World of Warcraft, commonly known as “WoW”, is a massively multiplayer online role-playing game (MMORPG). WoW is a fantasy themed role-playing game that requires hours upon hours of playing time to explore worlds, perform quests, interact with other players, and build your character. In-game rewards include money, reputation, and experience which lead to improved skill and power. Who wouldn’t want that?
According to Wikipedia, WoW is the currently the world’s largest MMORPG with around 10 million subscribers - 10 million! As you may have heard, WoW addiction is fairly prevalent. A quick Google search of “wow addiction” produces 960,000 results, including YouTube videos, self-helps sites, and CNN editorials on the topic.
Video game addiction has gotten the attention of some of the country’s leading psychologists, like Maressa Hecht Orzack, Ph.D. She is the founder and coordinator of Computer Addiction Services, at Harvard’s McLean Hospital. Orzack points out addiction symptoms can include both psychological and physical symptoms, like: dry eyes, carpal tunnel, migraines, and neglection of family and friends.
Both of my teenage sons, being fairly heavy Internet users and enjoying a good game as much as the next kid, have asked to subscribe to WoW a few times over the past couple of years - to no avail. I consider myself to be a fairly liberal parent when it comes to gaming, as I’ve been known to sit down and crank out a Halo 3 marathon now and then. I’ve allowed our kids to play games that are rated “M” (Mature) and other MMORPGs like Runescape, but when it comes to WoW, it’s different.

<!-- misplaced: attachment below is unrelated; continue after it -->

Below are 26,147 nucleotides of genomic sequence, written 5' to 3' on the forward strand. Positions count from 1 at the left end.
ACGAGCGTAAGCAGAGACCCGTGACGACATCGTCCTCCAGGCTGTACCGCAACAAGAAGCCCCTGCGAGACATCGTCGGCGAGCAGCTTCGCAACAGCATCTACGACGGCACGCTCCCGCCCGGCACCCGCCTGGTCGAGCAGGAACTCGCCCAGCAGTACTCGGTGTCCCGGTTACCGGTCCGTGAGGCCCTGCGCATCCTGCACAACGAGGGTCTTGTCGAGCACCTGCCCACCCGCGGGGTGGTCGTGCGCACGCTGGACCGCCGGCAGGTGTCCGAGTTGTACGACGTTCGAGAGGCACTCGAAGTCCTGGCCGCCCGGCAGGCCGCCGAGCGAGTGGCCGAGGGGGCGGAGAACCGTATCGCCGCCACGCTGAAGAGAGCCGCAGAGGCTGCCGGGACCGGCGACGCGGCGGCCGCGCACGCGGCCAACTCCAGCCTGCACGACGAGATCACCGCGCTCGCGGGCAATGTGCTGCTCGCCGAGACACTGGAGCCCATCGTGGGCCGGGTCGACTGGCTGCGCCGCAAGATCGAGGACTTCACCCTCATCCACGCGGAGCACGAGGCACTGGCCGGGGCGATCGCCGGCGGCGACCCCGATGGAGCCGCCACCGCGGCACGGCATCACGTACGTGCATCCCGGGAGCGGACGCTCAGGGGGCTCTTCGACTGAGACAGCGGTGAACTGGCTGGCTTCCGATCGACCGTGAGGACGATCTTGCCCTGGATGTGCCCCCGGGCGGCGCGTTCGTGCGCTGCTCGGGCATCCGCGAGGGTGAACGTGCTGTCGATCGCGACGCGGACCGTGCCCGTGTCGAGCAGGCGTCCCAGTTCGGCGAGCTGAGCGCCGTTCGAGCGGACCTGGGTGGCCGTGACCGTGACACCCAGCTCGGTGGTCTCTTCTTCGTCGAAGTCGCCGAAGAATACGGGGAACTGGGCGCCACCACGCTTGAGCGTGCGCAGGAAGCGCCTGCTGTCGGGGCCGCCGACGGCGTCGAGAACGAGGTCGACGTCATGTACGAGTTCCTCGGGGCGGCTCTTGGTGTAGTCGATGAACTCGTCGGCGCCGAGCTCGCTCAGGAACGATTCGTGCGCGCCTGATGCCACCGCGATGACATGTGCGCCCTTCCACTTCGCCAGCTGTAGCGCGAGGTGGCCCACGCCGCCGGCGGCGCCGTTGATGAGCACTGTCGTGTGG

WoW, and games like it, are designed, yes, designed to slowly but steadily lure a player in. Players can “improve” their characters abilities and looks in ways that just aren’t possible in real life. Over time, the confidence that is built up by a virtual life starts to impinge upon real life. Don’t get me wrong here, I know video games are an escape from reality - I use them for this purpose too. But the hours upon hours needed to continually build up a virtual character in WoW can only suck precious time away from my already booked up teenage sons.
The addictive qualities of certain video games, especially World of Warcraft, can be scary, even for us Wired Parents. There are plenty of alternative online multiplayer games that are not as addicting as WoW - Runescape and almost any XBOX 360 game with XBOX Live start the list. Do your research (Google is your friend), pay attention to the news, browse through gaming websites, maybe even catch an episode of the Tyra Banks Show (she did an entire show on WoW addiction). Before long, you’ll get a good feel for where to draw the line with what multiplayer games you’ll allow your teens to get involved in, and which ones you won’t.